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Thursday, August 07, 2008

Paroxetine effects on emotions

This is a brief summary of a recent 2007 study of a group of thirty healthy psychologists and psychiatrists with the objective to evaluate the effects of paroxetine (Seroxat, Paxil) on their emotional functioning.

It's nice to see a group of healthy psychologists and psychiatrists using themselves rather than 'subjects' in this study.

Basically, the outcome was thus:

In the paroxetine groups, a total of thirty two psychiatric adverse events were recorded, with the authors concluding that they possibly were related to the paroxetine treatment.

There were four psychiatric adverse events recorded in the placebo (sugar pill) group!

Now... DO THE BENEFITS OUTWEIGH THE RISKS?

Paroxetine effects on emotions: a 4-week randomized placebo-controlled pilot study in psychologists and psychiatrists


Purpose of the study: The impact of paroxetine on emotional functioning is questioned, with regards to the known implication of serotonine in emotional regulation. The objective of our study was to evaluate the effects of paroxetine on emotional functioning in three arms: double blind paroxetine (DBPX), single-blind paroxetine (SBPX) and double-blind placebo (DBPL). Healthy psychologists and psychiatrists were elected for their ability to analyze with a correct sensibility changes in their emotions.


Method: 30 healthy participants (mean age: 33.5, gender ratio F/M: 1.5) working as psychiatrists (N = 18) or psychologists (N = 12) were randomly assigned to receive an ambulatory treatment with paroxetine (DBPX: N= 10, SBPX: N= 10) or placebo (DBPL: N= 10). Paroxetine was administered for 4 weeks at 20 mg/day. Emotional functioning was evaluated on D0, D7, D14 and D28 with the Emotional State Questionnaire (ESQ), a self questionnaire designed to assess 4 emotional dimensions: “recognition”, “expression”, “internal emotional experience” and “social context” [1]. The primary assessment criteria were ESQ scores on D28 compared with those on baseline. Impact of paroxetine on anxiety and depression was assessed by the Spielberger State-Trait Anxiety Inventory (STAI) and the Center for Epidemiologic Studies Depression Scale (CES-D). The Addiction Research Center Inventory (ARCI [2]), based on drug users’ experience, was performed to measure euphoria, dysphoria, sedation and stimulant effects. Changes on D28 from baseline were compared between treatment groups, gender and professional status.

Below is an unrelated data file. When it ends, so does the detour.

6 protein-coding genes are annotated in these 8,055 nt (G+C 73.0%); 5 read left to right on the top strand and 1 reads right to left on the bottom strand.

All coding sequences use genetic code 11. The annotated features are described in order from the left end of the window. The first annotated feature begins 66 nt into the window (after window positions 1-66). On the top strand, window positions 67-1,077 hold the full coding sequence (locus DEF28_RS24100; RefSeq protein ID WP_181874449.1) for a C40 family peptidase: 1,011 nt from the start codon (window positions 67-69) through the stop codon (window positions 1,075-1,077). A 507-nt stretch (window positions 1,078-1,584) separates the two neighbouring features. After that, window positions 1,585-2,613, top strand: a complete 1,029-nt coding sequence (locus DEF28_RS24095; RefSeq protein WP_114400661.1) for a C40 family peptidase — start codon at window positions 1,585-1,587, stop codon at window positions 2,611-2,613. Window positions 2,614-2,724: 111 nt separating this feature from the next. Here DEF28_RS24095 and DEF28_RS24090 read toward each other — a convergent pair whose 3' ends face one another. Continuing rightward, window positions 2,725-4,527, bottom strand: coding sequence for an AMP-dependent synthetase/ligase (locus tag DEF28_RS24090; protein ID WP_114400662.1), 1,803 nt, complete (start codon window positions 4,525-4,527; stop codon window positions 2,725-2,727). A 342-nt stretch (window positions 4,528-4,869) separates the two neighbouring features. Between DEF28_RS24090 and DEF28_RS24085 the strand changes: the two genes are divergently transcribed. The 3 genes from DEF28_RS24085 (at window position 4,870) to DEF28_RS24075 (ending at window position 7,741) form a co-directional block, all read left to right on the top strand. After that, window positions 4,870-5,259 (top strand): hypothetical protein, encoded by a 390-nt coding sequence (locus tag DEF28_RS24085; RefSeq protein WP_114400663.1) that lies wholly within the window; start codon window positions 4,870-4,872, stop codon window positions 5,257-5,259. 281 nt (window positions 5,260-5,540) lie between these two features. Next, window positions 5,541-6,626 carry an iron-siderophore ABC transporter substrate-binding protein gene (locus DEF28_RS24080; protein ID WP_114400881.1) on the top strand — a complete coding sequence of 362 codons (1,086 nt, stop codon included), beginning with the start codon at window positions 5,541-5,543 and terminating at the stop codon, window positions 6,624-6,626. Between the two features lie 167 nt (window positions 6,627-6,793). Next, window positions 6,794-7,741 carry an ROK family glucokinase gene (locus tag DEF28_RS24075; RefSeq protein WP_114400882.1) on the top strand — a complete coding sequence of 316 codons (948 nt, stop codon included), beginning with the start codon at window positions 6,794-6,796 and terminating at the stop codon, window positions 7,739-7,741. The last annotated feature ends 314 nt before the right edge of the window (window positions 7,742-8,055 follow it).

Conclusions: This is the first study to assess the impact of a 4-week paroxetine treatment on emotional functioning in a healthy psychiatrists and psychologists population. DBPX was distinguishable from the other groups by a decrease in the internal emotional experience of ESQ. Concordant with this result, DBPX reported more sedation and less stimulant effects. Moreover, differences between DBPX and SBPX were observed in both psychological evaluation and tolerance. Two factors could be involved in the clinical response to paroxetine in patients: a decrease in emotional feeling and treatment awareness.


References
[1] Catherine Cass´e-Perrot Eric Fakra Elisabeth Jouve Olivier Blin Conceptualisation and Validation of the “Emotional State Questionnaire (ESQ)”: Evaluation of an Emotional Profile L’Enc´ephale (in press)

[2] Warot D, Danjou P, Payan C, Puech A-J, 1997, Sensitivity and specificity to amphetamine of a french version of the 49-item form of the addiction research center inventory. Drug and Alcohol Dependence 45, 177–183.



Fid


Read the new book, The Evidence, However, Is Clear...The Seroxat Scandal

By Bob Fiddaman

ISBN: 978-1-84991-120-7
CHIPMUNKA PUBLISHING

AVAILABLE FOR DOWNLOAD HERE


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